Cornish followed the much-talked about performance with an important part opposite Hugo Weaving in the Award-winning short drama “Everything Goes” (2004), directed by Andrew Kotatko, and another heralded performance in the Australian romance “Candy” (2006), adapted from a novel by Luke Davies titled “Candy: A Novel of Love and Addiction.” Playing the titular role of an art student who becomes the object of affection of a heroin-addicted poet (played by Heath Ledger), she took home a Film Critics Circle of Australia for Best Actress in a Lead Role and was nominated for an AFI for Best Lead Actress and an IF for Best Actress. Oscar-winning Aussie actor Geoffrey Rush also starred in the film as Casper.
Cornish made her Hollywood debut in “A Good Year” (2006), which was directed by Ridley Scott. In the movie, she portrayed Christie Roberts, a California teenager looking for her father. The next year, Cornish was seen acting with Cate Blanchett, Clive Owen, Jordi Mollà, Samantha Morton and (again) Geoffrey Rush in “Elizabeth: The Golden Age,” an installment to the Oscar-winning “Elizabeth” (1998). Director Shekhar Kapur cast her as Bess Throckmorton, the secret wife of Sir Walter Raleigh (played by Owen) and lady-in-waiting to Queen Elizabeth I (played by Blanchett). About Cate Blanchett, Abbie stated, “Well Cate’s an incredible woman and an incredible actress, first of all. She’s very focused in what she does. I felt in working with her that she had this tremendous amount of work to do, in relation to her own character and her own performance. She was always aware of everyone else around her and particularly for me, I felt there was a watchful eye over my character, over scenes and the dialogue. And it was nice to have that there. There was a very comfortable feeling from me towards Cate, both professionally and personally.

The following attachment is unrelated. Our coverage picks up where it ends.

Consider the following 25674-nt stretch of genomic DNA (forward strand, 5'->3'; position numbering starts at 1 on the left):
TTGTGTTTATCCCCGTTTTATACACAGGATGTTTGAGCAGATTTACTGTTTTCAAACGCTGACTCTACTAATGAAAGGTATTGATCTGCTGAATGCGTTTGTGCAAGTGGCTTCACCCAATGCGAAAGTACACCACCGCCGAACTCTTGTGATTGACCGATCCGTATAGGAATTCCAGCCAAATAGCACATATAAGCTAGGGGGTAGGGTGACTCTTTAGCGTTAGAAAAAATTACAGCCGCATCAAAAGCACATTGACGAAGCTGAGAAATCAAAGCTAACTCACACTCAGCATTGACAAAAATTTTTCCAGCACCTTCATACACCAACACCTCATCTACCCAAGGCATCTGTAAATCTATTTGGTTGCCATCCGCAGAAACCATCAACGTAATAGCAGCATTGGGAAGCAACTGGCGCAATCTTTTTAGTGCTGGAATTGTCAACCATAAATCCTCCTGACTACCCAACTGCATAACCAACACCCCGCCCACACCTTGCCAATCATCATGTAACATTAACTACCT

Recently, in 2008, Cornish joined Ryan Phillippe to star in the war drama “Stop-Loss,” helmed by “Boys Don’t Cry” director Kimberly Peirce.
The 26-year-old actress will star opposite Ben Whishaw, Thomas Sangster and Paul Schneider in the Jane Campion-directed/written “Bright Star” (2009), a drama based on the three-year-romance between 19th century poet John Keats and Fanny Brawne, which was cut short by the eventual death of Keats at age 25. Cornish is set to rejoin Ryan Phillippe in the upcoming drama “Last Battle Dreamer” (2009), directed and written by Menno Meyjes. Also starring in the movie is Sean Bean.
“I don't think stardom is for me. I don't see myself that way.” Abbie Cornish
Australians in Film Awards (Los Angeles): Breakthrough Award, 2008
Film Critics Circle of Australia (FCCA): Best Actress in a Lead Role, “Candy,” 2006
Miami Film Festival: Special Mention - Best Dramatic Feature - World Cinema Competition, “Somersault,” 2005
Film Critics Circle of Australia (FCCA): Best Actor - Female, “Somersault,” 2004
Australian Film Institute (AFI): Best Actress in a Leading Role, “Somersault,” 2004
IF Award: Best Actress, “Somersault,” 2004
Australian Film Institute(AFI): Young Actor's Award, “Wildside,” 1999